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JINN-OUK GONG
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Jinn-Ouk Gong

It has been only one century since cosmology, the study of the origin and evolution of our own universe, has become a subject of physical sciences rather than that of philosophy and theology. After the advent of general relativity, people could deduce the physical laws that govern the evolution of the universe. The standard cosmological model, the hot big bang picture, was established following the discovery of the cosmic microwave background (CMB), which is the afterglow of the hot plasma in the very early universe, and has been tested in the last decades.

The most recent cosmological observations on CMB and the large scale distribution of the galaxies (large scale structure; LSS) tell us that the current observable universe is very well described by the hot big bang cosmology with a certain combination of matter contents, and that it is consistent with a special period in the very early moment, primordial inflation; to explain the universe as we observe it now according to the hot big bang picture, we need extremely fine-tuned initial conditions, as much as 1 part of 10^{60}. Primordial inflation, a period of accelerated expansion caused by one or more scalar fields, the inflations , is an add-on to provide the necessary initial conditions. Furthermore, during inflation the expansion is so fast that the quantum fluctuations on subatomic scales become classical perturbations on cosmological distances. Thus, observing CMB and LSS, we can infer the physics relevant for the very early universe.

The primordial perturbations later have become, after inflation, the seeds for the all observable structure, like the temperature fluctuations in the CMB and galaxies. Hence, to make full use of cosmological observations for the very early universe, we have to understand how this primordial perturbation is generated and their properties. The Junior Research Group "Generation and Evolution of Cosmic Structure" aims to develop cosmological perturbation theory to understand the nature of these perturbations and their novel observational signatures.

This is in particular timely since a number of sensitive observational programs are being made and under progress in the following decade.

We will be studying the following topics in the next few years:

1. Non-linear nature of cosmological perturbation:
In the simplest scenario of inflation, the primordial perturbation is essentially a free field so that it is linear and Gaussian. But the non-linear nature of gravity tells us that it possesses intrinsic non-linearity, despite the fact that it may be too small to be observed. Indeed, the most recent observation of the CMB gives the bound of the non-linear parameter, a convenient parametrization of non-linearity, |f_{NL}|<100, which means the universe is Gaussian up to 99.9%. However, the future observations are sensitive enough to discriminate f_{NL} as small as 5. This appears as a non-vanishing 3-point correlation function, or the bispectrum, which may have a very complex shape and size. We will employ different approaches which complement each other to study the non-linear nature of cosmological perturbation.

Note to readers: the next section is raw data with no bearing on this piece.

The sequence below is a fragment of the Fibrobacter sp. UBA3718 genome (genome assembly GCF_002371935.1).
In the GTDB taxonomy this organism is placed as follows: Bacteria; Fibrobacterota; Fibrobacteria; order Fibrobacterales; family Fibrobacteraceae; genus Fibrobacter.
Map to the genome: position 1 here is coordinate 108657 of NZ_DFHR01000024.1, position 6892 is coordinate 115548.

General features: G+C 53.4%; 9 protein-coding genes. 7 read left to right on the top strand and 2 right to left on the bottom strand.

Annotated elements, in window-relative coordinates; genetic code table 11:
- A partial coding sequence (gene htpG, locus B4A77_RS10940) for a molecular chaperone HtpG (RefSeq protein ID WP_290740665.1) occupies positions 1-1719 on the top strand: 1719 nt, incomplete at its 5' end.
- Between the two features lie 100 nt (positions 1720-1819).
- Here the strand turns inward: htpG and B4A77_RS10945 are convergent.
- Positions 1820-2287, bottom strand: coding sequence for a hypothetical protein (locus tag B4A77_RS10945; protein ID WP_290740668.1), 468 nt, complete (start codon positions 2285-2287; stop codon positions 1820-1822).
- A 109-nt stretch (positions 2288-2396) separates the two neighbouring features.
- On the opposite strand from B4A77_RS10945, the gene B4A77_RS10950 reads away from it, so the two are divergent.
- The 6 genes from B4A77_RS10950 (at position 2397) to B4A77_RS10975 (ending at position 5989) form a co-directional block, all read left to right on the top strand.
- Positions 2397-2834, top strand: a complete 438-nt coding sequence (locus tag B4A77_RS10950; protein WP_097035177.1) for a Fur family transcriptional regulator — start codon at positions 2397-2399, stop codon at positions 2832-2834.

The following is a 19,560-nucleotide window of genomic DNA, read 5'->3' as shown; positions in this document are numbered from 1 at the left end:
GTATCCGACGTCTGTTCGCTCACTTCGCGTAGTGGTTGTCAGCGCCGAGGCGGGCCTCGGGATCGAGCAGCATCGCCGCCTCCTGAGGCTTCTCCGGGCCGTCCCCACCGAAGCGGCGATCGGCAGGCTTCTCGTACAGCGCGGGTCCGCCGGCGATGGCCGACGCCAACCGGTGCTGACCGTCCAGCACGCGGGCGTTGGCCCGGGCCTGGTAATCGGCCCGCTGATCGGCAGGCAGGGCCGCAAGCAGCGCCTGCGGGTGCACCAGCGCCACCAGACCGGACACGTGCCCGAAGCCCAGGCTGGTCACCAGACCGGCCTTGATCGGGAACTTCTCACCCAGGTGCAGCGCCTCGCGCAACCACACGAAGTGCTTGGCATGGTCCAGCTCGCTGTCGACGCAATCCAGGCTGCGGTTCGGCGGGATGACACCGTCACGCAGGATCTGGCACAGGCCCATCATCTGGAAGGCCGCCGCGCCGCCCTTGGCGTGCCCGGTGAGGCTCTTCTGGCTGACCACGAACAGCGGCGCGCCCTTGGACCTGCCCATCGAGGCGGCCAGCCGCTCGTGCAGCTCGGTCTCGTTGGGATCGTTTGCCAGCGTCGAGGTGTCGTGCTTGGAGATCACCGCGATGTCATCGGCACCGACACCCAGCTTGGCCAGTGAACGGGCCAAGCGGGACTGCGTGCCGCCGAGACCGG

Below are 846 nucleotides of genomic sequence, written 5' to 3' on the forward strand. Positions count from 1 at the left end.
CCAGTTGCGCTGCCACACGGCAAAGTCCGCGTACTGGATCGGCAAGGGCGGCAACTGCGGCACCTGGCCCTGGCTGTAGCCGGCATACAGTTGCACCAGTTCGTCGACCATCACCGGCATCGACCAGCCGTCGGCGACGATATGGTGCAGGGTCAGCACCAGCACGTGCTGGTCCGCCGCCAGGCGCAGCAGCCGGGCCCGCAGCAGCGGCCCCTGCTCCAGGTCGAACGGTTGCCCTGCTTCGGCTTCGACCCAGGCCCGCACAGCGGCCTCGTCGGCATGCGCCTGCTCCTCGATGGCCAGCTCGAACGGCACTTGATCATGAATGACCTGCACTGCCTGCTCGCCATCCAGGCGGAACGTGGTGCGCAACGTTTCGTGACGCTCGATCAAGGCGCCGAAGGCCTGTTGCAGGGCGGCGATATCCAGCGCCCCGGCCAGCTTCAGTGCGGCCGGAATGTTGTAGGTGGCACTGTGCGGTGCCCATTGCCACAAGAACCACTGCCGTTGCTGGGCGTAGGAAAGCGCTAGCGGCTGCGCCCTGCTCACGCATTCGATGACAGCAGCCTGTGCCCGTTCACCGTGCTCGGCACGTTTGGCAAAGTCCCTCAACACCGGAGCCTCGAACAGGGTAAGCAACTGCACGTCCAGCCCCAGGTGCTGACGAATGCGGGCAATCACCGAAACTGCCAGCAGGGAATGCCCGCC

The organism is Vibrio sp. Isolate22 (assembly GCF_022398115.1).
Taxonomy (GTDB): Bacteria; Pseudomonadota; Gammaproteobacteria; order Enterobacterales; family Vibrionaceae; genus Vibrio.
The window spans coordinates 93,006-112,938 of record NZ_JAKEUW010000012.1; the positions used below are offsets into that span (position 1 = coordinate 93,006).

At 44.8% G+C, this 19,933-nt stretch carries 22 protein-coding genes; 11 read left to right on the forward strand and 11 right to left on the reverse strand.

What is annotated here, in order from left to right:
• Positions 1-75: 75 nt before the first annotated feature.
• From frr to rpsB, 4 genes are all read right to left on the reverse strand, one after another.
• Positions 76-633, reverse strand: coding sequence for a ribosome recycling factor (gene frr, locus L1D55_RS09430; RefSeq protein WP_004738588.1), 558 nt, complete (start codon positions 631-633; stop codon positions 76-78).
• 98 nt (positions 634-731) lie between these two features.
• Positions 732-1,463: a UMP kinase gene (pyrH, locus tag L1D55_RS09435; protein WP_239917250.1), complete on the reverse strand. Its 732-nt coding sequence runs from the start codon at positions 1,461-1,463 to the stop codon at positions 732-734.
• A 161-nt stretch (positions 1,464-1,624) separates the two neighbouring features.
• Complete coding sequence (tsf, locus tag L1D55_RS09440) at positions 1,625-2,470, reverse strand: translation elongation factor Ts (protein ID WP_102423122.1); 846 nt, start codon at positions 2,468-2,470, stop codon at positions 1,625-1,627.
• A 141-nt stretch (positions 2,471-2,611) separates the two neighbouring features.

2. Effective theory of inflation:
A homogeneous and isotropic background postulates that the primordial perturbation is associated with time translational symmetry. This strongly restricts the form of the Lagrangian of the perturbation in such a way that a constant solution is always allowed, and we can write the effective operators of the primordial perturbation consistent with the requirement of its constancy. Further, this observation is based on the symmetry principle and thus should be valid non-perturbatively. Thus, the amplitude of the n-th order correlation function is given by the coefficients of the n-th order action. All this is independent of the specific model detail and is completely general. We are interested in extending this effective theory approach to broader contexts, like multi-field inflation, loops effects and so on.

3. signatures of early universe in lss:
Essentially, the relation between LSS and the primordial perturbation is the same as that between that of CMB: the primordial perturbation is related to matter density perturbation produced by the annihilation and/or decay of the inflation through the gravitational potential. Matter perturbation evolves by the gravitational interaction, and baryon is further concentrated to eventually form galaxies and galaxy clusters which we can observe. Thus, to study the early universe with LSS we should identify the relations between the primordial, gravitational, matter perturbations and the distribution of galaxies. The discrepancy between the distributions of dark matter and galaxies is parametrized by the so-called bias. We will study the contributions of non-linearity to the bias, which induces a novel scale dependence. The full general relativistic description of the bias is also of great interest.

Jinn-ouk Gong received his Ph.D. in physics from KAIST in 2005. After postdoctoral research experiences most recently at CERN, Switzerland, he joined APCTP in November 2012 as a Junior Research Group Leader. His main research fi eld is theoretical cosmology.

 
AAPPS Bulletin        ISSN: 2309-4710
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